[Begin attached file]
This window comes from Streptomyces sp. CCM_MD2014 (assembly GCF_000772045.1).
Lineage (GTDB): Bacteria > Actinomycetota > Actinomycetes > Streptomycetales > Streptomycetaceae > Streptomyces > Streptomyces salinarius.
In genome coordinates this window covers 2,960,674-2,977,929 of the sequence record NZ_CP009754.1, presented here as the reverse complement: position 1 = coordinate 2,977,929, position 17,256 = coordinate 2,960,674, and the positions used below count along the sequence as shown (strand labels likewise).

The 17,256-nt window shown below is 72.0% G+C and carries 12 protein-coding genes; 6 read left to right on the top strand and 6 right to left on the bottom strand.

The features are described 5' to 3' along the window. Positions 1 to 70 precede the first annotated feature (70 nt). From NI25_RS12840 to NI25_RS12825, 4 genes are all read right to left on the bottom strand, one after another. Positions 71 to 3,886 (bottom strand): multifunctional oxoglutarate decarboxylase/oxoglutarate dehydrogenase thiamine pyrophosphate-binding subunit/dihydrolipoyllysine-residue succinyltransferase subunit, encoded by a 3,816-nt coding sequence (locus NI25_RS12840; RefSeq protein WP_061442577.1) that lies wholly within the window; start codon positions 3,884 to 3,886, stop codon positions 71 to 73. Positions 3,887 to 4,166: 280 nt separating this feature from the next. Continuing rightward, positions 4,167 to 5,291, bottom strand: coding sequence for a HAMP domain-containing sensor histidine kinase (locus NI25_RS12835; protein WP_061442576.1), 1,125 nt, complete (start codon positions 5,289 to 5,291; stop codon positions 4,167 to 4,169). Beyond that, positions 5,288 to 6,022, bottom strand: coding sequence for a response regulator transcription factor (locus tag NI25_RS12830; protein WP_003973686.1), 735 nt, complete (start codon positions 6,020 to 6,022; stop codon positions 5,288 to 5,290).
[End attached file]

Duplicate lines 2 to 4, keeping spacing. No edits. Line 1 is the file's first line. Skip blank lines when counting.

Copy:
Lineage (GTDB): Bacteria > Actinomycetota > Actinomycetes > Streptomycetales > Streptomycetaceae > Streptomyces > Streptomyces salinarius.
In genome coordinates this window covers 2,960,674-2,977,929 of the sequence record NZ_CP009754.1, presented here as the reverse complement: position 1 = coordinate 2,977,929, position 17,256 = coordinate 2,960,674, and the positions used below count along the sequence as shown (strand labels likewise).

The 17,256-nt window shown below is 72.0% G+C and carries 12 protein-coding genes; 6 read left to right on the top strand and 6 right to left on the bottom strand.